AusGeo News December 2007 Issue No. 88
Research points to mineral deposit prospects
A project synthesising geochronology, geodynamic analysis and tectonic modelling will give the mining industry hints on where to prospect for big, accessible economic mineral reserves.
Much of Australia's mineral wealth comes from deposits from the Proterozoic Eon, 2500 to 542 million years ago (Ma). About 90% of our uranium and lead, 85% of our zinc, and 70% of our copper reserves were deposited in the Proterozoic.
Most of our world-class deposits, such as Broken Hill, Hilton, Mt Isa, McArthur River HYC, Century and Olympic Dam, formed between 1870 Ma and 1550 Ma, a period spanning about a sixth of the Proterozoic. Apart from Olympic Dam, all these deposits were discovered at or near the surface. Between 30% and 50% of the continent contains rocks from this slice of the Proterozoic, but only a few per cent, at best, crops out. If about 5% outcrop has yielded five giant mineral deposits, 95 giant deposits could remain undiscovered in Proterozoic Australia. In most cases, the cover is only in the order of hundreds of metres at most. The challenge is to predict, at successively higher resolution, where undiscovered mineral wealth lies beneath this thin veneer.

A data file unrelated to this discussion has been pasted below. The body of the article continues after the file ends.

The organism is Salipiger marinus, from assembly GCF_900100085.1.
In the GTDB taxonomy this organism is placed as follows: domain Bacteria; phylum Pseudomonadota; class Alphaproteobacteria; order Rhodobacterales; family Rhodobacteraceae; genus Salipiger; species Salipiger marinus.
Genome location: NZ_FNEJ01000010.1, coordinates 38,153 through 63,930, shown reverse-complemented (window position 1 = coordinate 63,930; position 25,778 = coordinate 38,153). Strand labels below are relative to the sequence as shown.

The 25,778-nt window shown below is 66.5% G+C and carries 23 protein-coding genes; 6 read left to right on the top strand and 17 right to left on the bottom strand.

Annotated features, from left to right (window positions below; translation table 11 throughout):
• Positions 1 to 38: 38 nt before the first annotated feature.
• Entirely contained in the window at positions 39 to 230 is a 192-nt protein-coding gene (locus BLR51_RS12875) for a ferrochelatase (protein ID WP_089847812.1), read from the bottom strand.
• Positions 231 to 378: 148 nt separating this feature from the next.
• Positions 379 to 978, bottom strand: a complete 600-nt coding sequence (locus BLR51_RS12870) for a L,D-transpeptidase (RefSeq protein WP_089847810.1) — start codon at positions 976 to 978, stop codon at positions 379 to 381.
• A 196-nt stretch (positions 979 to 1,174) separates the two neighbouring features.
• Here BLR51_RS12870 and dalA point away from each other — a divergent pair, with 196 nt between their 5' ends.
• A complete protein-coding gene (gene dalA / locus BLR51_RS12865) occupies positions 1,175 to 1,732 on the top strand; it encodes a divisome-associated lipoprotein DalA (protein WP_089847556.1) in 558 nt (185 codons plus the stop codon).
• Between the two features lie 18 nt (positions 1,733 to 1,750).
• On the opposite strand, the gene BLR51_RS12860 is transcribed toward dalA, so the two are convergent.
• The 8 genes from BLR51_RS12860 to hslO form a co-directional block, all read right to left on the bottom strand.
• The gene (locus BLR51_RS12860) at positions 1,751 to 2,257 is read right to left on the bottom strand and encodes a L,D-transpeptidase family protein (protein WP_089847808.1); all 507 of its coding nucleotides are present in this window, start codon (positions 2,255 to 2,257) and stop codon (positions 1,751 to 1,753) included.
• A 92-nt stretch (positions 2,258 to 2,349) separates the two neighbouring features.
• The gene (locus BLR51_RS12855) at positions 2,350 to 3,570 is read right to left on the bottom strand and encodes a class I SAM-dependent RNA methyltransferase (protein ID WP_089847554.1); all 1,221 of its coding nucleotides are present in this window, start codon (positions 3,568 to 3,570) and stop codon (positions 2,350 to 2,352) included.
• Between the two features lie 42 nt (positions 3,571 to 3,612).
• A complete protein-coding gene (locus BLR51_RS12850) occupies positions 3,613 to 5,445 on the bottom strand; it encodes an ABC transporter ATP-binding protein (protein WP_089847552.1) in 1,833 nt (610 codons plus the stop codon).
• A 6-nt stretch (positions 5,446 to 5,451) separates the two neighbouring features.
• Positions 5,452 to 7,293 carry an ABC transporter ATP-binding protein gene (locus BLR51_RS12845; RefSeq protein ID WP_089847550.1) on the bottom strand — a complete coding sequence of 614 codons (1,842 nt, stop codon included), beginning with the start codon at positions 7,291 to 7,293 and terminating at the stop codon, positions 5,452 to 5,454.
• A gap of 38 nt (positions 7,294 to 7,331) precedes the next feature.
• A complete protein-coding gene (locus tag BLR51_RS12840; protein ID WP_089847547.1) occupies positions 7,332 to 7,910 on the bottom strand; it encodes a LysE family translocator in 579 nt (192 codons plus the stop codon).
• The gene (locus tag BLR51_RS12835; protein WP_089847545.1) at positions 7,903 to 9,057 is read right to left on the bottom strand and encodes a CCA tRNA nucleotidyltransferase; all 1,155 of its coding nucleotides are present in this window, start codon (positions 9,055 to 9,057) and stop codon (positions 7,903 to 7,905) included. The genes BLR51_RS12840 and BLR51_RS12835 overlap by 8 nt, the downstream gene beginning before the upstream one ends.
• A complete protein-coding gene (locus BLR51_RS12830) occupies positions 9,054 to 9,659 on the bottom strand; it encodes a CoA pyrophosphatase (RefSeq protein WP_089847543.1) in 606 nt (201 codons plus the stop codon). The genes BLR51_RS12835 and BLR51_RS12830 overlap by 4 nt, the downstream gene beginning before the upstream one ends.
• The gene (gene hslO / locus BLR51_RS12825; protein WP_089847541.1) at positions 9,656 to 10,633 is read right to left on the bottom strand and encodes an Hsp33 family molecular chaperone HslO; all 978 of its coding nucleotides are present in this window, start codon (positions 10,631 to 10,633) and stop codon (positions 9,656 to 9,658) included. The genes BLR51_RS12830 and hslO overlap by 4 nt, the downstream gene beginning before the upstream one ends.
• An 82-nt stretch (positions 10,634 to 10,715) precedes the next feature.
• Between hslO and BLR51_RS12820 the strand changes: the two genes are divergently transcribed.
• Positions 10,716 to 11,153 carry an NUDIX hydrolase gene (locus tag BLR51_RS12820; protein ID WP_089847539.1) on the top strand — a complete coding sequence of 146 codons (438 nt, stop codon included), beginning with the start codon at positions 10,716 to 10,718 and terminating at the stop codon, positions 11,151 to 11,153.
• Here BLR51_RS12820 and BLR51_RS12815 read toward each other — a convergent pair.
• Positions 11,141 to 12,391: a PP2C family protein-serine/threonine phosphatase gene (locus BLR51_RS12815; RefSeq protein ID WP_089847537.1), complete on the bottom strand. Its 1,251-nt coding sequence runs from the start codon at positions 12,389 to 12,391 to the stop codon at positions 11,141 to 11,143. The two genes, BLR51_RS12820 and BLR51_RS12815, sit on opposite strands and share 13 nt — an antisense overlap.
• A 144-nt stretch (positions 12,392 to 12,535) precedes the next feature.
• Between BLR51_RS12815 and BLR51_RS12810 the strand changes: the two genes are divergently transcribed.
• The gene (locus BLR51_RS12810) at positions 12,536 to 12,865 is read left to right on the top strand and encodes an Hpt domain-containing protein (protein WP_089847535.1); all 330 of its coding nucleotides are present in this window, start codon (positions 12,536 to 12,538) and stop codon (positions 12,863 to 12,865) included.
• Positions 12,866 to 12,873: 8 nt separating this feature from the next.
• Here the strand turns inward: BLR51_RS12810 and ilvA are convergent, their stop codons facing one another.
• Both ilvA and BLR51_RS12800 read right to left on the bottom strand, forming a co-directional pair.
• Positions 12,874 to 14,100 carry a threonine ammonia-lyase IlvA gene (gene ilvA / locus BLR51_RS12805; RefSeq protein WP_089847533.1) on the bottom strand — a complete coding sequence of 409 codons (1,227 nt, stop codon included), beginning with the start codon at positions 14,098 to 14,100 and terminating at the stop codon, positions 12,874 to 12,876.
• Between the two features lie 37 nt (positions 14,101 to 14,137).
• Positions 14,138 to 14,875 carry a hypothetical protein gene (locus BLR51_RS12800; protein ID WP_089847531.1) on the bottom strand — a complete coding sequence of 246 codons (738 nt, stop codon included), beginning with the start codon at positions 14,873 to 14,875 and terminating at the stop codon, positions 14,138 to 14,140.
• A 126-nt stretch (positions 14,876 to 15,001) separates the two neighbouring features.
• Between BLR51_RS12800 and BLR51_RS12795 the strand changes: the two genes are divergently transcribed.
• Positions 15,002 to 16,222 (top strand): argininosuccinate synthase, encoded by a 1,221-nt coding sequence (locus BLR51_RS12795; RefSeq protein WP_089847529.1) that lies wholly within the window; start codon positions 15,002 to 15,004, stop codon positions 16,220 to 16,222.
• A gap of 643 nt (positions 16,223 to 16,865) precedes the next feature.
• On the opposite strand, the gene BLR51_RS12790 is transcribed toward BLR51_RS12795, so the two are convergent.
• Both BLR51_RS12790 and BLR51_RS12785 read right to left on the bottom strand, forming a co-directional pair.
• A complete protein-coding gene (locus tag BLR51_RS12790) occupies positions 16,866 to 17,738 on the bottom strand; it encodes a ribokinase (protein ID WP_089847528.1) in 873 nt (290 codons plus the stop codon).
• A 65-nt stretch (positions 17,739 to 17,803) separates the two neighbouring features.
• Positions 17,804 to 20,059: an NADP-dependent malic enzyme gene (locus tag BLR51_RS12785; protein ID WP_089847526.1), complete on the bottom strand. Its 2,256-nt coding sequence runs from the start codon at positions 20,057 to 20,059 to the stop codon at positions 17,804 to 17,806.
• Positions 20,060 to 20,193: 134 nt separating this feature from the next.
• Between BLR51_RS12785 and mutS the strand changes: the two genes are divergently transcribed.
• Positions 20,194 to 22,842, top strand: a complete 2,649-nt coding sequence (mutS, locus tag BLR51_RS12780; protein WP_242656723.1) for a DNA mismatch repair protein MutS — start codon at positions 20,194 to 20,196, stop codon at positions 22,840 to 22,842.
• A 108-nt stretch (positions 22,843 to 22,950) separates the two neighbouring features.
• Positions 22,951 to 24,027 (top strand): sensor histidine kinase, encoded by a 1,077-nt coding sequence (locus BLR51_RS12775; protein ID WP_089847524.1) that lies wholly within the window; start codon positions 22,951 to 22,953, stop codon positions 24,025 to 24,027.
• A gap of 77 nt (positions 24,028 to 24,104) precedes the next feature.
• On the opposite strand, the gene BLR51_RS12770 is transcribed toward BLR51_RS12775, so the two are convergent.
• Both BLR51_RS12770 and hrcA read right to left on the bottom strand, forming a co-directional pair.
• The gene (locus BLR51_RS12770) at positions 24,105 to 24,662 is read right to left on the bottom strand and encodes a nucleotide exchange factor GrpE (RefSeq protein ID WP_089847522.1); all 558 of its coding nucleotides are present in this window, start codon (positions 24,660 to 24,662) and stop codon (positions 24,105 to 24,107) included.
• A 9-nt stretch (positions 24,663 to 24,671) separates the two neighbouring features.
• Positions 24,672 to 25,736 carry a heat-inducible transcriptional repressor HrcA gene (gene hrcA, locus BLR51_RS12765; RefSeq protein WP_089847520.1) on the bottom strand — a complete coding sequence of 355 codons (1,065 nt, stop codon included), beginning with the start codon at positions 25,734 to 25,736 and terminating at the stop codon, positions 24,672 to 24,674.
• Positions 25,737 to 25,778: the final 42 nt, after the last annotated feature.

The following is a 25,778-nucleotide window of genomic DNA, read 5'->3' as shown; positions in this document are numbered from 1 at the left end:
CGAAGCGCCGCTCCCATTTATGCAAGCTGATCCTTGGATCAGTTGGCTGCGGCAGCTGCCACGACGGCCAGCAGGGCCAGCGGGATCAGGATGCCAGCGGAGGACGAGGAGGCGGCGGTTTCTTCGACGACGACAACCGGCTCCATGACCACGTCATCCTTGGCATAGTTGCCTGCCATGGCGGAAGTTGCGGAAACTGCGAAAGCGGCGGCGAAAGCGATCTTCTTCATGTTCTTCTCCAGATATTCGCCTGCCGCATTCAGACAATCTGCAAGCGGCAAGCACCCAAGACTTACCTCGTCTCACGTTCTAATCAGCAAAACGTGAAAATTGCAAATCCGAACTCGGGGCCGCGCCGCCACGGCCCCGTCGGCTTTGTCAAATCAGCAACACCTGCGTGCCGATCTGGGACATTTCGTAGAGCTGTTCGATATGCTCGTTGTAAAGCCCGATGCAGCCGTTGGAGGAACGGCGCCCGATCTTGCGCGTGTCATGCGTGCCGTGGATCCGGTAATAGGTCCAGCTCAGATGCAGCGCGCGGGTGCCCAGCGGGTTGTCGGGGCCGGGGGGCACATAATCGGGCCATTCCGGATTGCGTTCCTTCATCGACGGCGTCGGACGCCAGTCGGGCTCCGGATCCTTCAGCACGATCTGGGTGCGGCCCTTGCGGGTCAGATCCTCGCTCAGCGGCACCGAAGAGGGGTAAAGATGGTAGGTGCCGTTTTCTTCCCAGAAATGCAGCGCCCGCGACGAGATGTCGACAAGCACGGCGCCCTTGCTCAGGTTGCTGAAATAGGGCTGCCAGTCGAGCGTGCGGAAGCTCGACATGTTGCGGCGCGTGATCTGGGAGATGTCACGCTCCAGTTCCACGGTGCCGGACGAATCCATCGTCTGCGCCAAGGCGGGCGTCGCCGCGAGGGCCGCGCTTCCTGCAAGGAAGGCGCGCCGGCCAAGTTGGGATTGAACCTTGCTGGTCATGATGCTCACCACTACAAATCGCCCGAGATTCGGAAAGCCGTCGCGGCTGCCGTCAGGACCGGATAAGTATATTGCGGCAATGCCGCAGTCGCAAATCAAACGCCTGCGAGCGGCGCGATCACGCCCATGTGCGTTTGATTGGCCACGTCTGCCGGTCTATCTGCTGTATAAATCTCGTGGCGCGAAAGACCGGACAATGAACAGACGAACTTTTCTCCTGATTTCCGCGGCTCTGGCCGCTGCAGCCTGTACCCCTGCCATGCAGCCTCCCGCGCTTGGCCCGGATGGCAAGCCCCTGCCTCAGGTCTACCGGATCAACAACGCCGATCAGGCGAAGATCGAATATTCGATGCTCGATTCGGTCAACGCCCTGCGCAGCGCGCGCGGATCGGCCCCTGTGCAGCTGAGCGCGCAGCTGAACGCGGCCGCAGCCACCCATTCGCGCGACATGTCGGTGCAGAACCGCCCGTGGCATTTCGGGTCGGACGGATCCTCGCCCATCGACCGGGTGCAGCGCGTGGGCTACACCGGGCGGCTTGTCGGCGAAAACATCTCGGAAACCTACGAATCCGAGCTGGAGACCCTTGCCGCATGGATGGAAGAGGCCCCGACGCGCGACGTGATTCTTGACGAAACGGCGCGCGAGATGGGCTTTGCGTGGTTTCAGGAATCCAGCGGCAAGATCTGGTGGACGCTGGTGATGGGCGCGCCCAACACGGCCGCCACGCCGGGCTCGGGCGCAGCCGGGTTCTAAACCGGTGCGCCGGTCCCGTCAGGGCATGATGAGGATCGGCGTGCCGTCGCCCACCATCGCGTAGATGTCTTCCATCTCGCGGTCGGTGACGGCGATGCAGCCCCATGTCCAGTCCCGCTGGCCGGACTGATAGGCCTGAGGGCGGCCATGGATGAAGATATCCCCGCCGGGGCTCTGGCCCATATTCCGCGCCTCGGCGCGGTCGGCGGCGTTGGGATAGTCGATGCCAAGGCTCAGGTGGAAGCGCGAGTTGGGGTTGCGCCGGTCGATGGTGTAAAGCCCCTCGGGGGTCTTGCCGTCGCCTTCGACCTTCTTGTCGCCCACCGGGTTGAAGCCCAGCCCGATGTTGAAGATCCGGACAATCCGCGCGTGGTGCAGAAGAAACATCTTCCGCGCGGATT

Over the past year, the Proterozoic Synthesis of Australia project has worked to tackle the problem on the continental scale.
We used an understanding of geodynamic processes to predict the location of potential deposits. For example, base metal deposits often occur in developing sedimentary basins, while porphyry copper deposits are often in magmatic arc settings. The project assessed the Proterozoic geodynamic evolution of Australia, and used this to predict regions of mineral prospectivity at the continental scale.